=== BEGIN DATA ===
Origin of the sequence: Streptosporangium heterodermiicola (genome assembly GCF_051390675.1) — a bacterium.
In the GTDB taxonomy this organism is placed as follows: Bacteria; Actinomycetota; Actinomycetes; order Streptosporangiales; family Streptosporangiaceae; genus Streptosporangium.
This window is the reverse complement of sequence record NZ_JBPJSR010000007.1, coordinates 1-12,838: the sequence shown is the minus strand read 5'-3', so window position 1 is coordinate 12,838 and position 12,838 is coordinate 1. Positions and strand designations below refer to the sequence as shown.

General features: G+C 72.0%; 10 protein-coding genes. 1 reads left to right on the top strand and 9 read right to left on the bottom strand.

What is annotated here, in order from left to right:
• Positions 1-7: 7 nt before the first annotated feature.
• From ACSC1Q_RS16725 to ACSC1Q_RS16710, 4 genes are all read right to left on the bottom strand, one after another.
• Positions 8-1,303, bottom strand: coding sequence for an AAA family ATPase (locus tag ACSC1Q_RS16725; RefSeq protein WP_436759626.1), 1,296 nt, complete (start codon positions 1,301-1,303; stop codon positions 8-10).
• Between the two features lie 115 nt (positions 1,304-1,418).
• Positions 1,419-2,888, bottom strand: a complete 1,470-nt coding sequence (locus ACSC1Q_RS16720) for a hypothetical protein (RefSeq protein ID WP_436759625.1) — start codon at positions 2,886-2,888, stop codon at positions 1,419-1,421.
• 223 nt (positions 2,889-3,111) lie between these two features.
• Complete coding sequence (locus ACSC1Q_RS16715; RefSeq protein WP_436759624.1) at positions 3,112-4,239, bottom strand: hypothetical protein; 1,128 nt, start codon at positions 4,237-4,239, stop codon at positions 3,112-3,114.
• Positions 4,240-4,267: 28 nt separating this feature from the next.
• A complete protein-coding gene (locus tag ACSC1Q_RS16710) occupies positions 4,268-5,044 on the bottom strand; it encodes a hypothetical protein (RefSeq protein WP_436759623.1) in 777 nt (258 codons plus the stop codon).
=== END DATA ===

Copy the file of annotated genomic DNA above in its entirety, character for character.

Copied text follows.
Origin of the sequence: Streptosporangium heterodermiicola (genome assembly GCF_051390675.1) — a bacterium.
In the GTDB taxonomy this organism is placed as follows: Bacteria; Actinomycetota; Actinomycetes; order Streptosporangiales; family Streptosporangiaceae; genus Streptosporangium.
This window is the reverse complement of sequence record NZ_JBPJSR010000007.1, coordinates 1-12,838: the sequence shown is the minus strand read 5'-3', so window position 1 is coordinate 12,838 and position 12,838 is coordinate 1. Positions and strand designations below refer to the sequence as shown.

General features: G+C 72.0%; 10 protein-coding genes. 1 reads left to right on the top strand and 9 read right to left on the bottom strand.

What is annotated here, in order from left to right:
• Positions 1-7: 7 nt before the first annotated feature.
• From ACSC1Q_RS16725 to ACSC1Q_RS16710, 4 genes are all read right to left on the bottom strand, one after another.
• Positions 8-1,303, bottom strand: coding sequence for an AAA family ATPase (locus tag ACSC1Q_RS16725; RefSeq protein WP_436759626.1), 1,296 nt, complete (start codon positions 1,301-1,303; stop codon positions 8-10).
• Between the two features lie 115 nt (positions 1,304-1,418).
• Positions 1,419-2,888, bottom strand: a complete 1,470-nt coding sequence (locus ACSC1Q_RS16720) for a hypothetical protein (RefSeq protein ID WP_436759625.1) — start codon at positions 2,886-2,888, stop codon at positions 1,419-1,421.
• 223 nt (positions 2,889-3,111) lie between these two features.
• Complete coding sequence (locus ACSC1Q_RS16715; RefSeq protein WP_436759624.1) at positions 3,112-4,239, bottom strand: hypothetical protein; 1,128 nt, start codon at positions 4,237-4,239, stop codon at positions 3,112-3,114.
• Positions 4,240-4,267: 28 nt separating this feature from the next.
• A complete protein-coding gene (locus tag ACSC1Q_RS16710) occupies positions 4,268-5,044 on the bottom strand; it encodes a hypothetical protein (RefSeq protein WP_436759623.1) in 777 nt (258 codons plus the stop codon).